generate many of the same economic responses as the
Lieberman-Warner Climate Security Act.
As the EPA does not appear to have the statutory authority
necessary to implement market-based approaches to GHG reduction,
such as a carbon tax, in which case firms and consumers could
economize on taxed goods and promote alternatives or
technology-neutral subsidies, the ANPR relies on a set of
rules and restrictions while ultimately failing to achieve a
meaningful reduction in atmospheric concentrations of GHGs.
The end result of these complex regulations will be a dramatic
increase in energy costs with little environmental gain.
In addition to increasing the costs of energy use, regulating
GHGs through the Clean Air Act will expand the EPA's authority to
unprecedented levels. The ANPR will likely:
- Trigger the Prevention of Significant Deterioration (PSD)
program, which could require permits for large office and
residential buildings, hotels, retail stores, and other
similarly sized projects;
- Regulate the design of manufacturing plants;
- Regulate the design of airplanes;
- Lower speed limits below current levels;
- Impose speed restrictions on ocean-going freighters and
- Export economic activity to less-regulated countries,
thereby compromising the U.S.'s ability to compete in the global
- Transform the EPA into a de facto zoning authority,
granting the agency control over thousands of previously local or
private decisions, affecting the construction of schools,
hospitals, and commercial and residential development.
These regulations are just a small sample of the areas into
which the ANPR would expand the EPA's authority.
Limits of Analysis
Regulating CO2 emissions under the Clean Air Act will burden the
economy with higher energy costs, higher administrative compliance
costs for businesses, higher bureaucratic costs for enforcing the
regulations, and higher legal costs from the inevitable litigation.
This study examines only the economic impact from the higher energy
costs. Further, CDA analysts assume that the EPA can enforce CO2
restrictions with perfect efficiency. In no case does the EPA
cut a pound of CO2 in one area if it could be done more cheaply in
another. Including the
other compliance costs and accounting for the likely
inefficiency in imposing regulation, the costs of regulating CO2
emissions under the Clean Air Act may be significantly higher.
For an example of the extent to which administrative compliance
costs may be burdensome, see Portia M. E. Mills and Mark P. Mills,
"A Regulatory Burden: The Compliance Dimension of Regulating CO2 as
a Pollutant," The U.S. Chamber of Commerce, September 2008,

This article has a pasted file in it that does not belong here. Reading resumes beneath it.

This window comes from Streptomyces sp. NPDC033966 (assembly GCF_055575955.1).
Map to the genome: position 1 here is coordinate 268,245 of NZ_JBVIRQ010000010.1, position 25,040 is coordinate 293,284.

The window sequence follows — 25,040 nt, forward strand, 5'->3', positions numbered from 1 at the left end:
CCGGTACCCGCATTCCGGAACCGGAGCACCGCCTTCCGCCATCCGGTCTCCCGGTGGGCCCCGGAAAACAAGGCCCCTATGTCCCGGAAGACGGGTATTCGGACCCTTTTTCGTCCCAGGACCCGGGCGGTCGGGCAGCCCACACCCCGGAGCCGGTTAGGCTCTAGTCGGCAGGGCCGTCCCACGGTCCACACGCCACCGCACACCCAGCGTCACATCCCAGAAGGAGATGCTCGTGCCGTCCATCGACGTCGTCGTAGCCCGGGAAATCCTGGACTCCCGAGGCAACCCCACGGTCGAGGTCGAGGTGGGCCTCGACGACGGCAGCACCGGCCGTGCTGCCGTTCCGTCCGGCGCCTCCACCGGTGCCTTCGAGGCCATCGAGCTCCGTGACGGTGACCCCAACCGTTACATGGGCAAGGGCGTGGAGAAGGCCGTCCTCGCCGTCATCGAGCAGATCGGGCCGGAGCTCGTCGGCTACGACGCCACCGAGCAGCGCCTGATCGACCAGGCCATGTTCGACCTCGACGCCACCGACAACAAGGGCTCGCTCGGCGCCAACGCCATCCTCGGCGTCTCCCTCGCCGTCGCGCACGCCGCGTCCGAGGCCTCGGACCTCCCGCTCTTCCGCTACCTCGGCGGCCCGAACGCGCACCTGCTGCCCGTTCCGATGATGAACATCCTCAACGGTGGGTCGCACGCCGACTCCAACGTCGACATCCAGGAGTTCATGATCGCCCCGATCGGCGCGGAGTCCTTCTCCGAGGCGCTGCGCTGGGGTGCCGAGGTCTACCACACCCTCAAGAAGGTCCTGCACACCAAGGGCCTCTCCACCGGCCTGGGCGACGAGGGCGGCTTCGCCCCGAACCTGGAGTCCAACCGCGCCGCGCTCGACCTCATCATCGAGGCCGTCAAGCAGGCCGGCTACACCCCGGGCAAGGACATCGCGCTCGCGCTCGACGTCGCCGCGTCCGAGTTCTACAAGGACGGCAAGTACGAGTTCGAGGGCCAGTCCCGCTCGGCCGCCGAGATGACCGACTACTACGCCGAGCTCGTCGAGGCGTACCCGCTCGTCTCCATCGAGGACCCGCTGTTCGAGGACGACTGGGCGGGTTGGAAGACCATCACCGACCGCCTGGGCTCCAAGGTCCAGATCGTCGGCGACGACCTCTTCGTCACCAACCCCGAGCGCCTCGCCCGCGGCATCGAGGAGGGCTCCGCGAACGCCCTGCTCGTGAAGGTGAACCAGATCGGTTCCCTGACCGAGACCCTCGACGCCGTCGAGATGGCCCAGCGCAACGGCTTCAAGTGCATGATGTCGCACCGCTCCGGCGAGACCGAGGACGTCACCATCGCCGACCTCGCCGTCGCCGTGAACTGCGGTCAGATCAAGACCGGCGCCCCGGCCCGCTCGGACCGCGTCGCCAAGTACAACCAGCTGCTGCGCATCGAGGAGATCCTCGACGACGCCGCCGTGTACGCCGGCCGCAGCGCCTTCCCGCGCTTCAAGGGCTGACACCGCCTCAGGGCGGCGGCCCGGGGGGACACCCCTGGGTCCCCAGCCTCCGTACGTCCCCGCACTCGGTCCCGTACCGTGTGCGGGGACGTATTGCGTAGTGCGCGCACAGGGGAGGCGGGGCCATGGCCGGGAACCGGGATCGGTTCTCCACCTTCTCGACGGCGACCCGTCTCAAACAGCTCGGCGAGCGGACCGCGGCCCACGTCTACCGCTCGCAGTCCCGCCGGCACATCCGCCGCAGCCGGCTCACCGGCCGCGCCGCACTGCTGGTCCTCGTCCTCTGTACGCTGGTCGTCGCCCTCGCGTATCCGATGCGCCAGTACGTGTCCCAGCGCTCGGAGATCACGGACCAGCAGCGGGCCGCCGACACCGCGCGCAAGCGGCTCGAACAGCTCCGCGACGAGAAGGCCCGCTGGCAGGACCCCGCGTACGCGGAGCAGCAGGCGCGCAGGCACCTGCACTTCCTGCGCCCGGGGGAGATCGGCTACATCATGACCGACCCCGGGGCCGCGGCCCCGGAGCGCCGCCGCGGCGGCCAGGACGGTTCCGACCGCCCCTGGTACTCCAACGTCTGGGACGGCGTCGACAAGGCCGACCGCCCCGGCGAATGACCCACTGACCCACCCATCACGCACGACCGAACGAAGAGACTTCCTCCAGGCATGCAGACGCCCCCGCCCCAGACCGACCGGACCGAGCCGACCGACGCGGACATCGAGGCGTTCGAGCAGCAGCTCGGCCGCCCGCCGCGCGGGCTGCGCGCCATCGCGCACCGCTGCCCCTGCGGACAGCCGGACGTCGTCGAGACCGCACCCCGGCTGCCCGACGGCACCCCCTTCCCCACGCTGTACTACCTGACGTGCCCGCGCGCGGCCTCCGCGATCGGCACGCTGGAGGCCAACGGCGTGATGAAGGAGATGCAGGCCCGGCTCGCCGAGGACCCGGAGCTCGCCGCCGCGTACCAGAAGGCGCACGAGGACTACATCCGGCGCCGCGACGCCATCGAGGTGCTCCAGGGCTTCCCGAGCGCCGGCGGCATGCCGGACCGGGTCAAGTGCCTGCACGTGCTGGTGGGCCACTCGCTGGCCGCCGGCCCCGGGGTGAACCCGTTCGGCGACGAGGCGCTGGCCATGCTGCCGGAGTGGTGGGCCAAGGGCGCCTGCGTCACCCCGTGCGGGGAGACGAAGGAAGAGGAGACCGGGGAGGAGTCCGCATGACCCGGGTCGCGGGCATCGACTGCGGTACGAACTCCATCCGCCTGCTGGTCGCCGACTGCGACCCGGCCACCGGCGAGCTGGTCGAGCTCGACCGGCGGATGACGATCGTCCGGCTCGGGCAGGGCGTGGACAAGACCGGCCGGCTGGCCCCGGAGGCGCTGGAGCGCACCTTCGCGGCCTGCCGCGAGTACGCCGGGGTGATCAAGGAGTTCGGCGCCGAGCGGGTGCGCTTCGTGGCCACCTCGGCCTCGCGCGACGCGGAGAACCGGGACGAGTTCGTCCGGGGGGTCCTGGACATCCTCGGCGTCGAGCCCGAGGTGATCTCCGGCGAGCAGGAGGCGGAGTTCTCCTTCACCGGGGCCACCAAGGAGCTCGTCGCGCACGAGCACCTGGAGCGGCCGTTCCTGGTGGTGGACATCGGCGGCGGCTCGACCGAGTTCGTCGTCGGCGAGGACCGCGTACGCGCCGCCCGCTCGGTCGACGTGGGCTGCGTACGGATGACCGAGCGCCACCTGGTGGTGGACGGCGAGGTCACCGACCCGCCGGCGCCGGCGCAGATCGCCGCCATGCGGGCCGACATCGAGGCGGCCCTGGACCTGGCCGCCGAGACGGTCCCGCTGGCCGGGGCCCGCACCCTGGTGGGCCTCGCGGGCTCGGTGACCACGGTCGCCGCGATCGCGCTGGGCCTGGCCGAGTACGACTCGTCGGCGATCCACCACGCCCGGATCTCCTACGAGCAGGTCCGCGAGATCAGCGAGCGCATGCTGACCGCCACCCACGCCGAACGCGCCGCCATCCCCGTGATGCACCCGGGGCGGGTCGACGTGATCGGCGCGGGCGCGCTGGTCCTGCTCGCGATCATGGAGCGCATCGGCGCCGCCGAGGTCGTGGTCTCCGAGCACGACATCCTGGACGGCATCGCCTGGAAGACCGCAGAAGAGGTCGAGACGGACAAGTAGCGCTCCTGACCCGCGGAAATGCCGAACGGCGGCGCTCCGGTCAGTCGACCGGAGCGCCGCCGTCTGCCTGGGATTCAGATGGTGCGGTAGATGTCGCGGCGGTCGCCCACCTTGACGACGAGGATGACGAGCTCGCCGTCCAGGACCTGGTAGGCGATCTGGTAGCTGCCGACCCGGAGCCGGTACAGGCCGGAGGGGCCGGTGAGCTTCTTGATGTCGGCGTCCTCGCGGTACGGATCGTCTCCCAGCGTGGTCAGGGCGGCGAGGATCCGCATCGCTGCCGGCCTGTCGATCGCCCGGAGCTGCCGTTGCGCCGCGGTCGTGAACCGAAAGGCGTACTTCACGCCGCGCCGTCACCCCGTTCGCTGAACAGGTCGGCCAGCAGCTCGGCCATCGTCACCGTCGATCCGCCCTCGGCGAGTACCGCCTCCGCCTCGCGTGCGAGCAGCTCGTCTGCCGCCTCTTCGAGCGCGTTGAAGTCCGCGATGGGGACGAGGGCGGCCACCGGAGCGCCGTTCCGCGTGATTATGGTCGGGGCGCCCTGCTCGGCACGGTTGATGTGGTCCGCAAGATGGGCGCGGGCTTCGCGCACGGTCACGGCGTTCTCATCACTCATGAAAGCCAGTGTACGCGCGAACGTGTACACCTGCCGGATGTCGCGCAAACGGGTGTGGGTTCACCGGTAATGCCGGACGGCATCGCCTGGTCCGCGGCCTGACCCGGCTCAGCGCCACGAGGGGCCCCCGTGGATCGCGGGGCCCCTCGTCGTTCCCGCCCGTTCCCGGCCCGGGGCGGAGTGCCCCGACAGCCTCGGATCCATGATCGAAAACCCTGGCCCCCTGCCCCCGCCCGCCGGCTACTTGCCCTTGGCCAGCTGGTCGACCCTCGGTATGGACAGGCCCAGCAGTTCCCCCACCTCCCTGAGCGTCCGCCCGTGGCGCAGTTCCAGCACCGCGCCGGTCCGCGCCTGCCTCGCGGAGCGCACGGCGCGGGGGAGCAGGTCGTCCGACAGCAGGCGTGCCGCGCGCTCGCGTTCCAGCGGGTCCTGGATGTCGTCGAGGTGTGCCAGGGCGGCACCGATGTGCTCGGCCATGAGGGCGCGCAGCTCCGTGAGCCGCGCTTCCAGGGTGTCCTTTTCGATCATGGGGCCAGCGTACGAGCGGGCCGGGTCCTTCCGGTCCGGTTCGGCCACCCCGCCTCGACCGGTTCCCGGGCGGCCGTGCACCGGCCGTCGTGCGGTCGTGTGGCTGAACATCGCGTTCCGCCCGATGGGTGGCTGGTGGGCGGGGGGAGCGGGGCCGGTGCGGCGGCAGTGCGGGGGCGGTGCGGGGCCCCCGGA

regulatory_burden0809.pdf (October 23, 2008).
This CDA report discusses the effect the ANPR will have on
energy activity and the cost of using energy. Policymakers and
others who follow the climate change debate should find this
simulation helpful in understanding the economic consequences
of such unprecedented regulatory expansion. This report makes
no attempt, however, to calculate the significant administrative
and legal costs of complying with the new rules.
The report discusses two different policy alternatives
affecting this country's economic future, each shaped by different
policies designed to reduce atmospheric carbon dioxide and,
presumably, to reduce the warming trend in global climate
- The current-law baseline is a highly detailed, 30-year
economic forecast that incorporates the principal elements of
energy and climate change policies signed into law last year.
- The alternative is a scenario in which the EPA
promulgates a broad range of regulations to cut CO2 emissions by 70
percent by 2050.
Key Assumptions. The baseline for the ANPR simulations
builds on the Global Insight (GI) November 2007 long-term-trend
forecast. The GI model assumes that:
[T]he economy suffers no major mishaps between now and 2037. It
grows smoothly, in the sense that actual output follows potential
output relatively closely. This projection is best described as
depicting the mean of all possible paths that the economy could
follow in the absence of major disruptions. Such disruptions
include large oil price shocks, untoward swings in macroeconomic
policy, or excessively rapid increases in demand.
The GI long-term model forecasts the trend of the U.S. economy.
"Trend" means the most likely path that the economy will follow if,
for instance, it is not disturbed by a recession, extremely high
oil prices, or the collapse of major trading partners. One way to
think about the long-term trend is to imagine a pathway through the
cyclical patterns of our economy, as well as the effects of
cyclical patterns in foreign economies on the U.S.